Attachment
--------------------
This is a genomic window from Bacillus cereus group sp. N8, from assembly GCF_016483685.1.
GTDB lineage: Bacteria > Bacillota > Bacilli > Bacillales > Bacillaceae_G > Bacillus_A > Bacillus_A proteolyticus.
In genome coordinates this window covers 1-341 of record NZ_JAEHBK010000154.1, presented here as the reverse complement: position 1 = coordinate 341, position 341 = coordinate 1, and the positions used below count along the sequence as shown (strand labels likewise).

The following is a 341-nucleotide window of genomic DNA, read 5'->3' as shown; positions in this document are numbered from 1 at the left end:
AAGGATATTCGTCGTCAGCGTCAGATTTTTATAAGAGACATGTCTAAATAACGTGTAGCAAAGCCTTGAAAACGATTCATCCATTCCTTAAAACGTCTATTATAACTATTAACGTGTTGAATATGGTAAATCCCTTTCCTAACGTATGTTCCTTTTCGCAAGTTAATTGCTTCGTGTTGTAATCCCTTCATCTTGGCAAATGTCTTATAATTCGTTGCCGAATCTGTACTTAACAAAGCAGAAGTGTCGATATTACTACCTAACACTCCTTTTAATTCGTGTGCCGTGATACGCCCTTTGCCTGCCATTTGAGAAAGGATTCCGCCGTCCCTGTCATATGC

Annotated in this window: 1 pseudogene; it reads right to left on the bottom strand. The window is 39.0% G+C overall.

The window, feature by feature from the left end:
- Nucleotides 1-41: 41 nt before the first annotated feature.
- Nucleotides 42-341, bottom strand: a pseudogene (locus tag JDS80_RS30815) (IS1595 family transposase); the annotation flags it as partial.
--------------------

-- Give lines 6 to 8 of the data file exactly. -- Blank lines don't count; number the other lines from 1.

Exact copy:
Annotated in this window: 1 pseudogene; it reads right to left on the bottom strand. The window is 39.0% G+C overall.

The window, feature by feature from the left end:
- Nucleotides 1-41: 41 nt before the first annotated feature.